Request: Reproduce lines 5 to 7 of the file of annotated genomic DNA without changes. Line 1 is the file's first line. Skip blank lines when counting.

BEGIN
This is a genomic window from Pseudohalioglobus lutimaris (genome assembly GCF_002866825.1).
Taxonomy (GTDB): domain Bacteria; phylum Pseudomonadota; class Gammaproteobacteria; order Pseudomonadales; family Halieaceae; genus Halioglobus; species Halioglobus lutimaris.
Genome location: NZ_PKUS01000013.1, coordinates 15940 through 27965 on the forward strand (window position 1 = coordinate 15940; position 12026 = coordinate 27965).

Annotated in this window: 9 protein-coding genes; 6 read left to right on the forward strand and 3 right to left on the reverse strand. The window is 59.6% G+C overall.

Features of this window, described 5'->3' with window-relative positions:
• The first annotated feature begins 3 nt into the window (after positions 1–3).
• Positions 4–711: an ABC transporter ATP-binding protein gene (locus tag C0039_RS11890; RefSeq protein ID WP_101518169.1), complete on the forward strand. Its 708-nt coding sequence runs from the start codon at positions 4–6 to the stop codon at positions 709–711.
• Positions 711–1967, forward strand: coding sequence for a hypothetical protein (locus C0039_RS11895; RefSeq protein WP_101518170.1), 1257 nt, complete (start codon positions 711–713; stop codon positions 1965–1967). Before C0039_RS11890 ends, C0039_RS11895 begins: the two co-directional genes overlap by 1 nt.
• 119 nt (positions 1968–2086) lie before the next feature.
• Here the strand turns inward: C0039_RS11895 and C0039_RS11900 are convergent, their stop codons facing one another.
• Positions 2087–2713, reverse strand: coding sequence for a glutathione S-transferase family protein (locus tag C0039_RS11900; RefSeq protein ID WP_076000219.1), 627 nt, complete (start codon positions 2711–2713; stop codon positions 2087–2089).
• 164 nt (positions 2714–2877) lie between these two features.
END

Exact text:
Features of this window, described 5'->3' with window-relative positions:
• The first annotated feature begins 3 nt into the window (after positions 1–3).
• Positions 4–711: an ABC transporter ATP-binding protein gene (locus tag C0039_RS11890; RefSeq protein ID WP_101518169.1), complete on the forward strand. Its 708-nt coding sequence runs from the start codon at positions 4–6 to the stop codon at positions 709–711.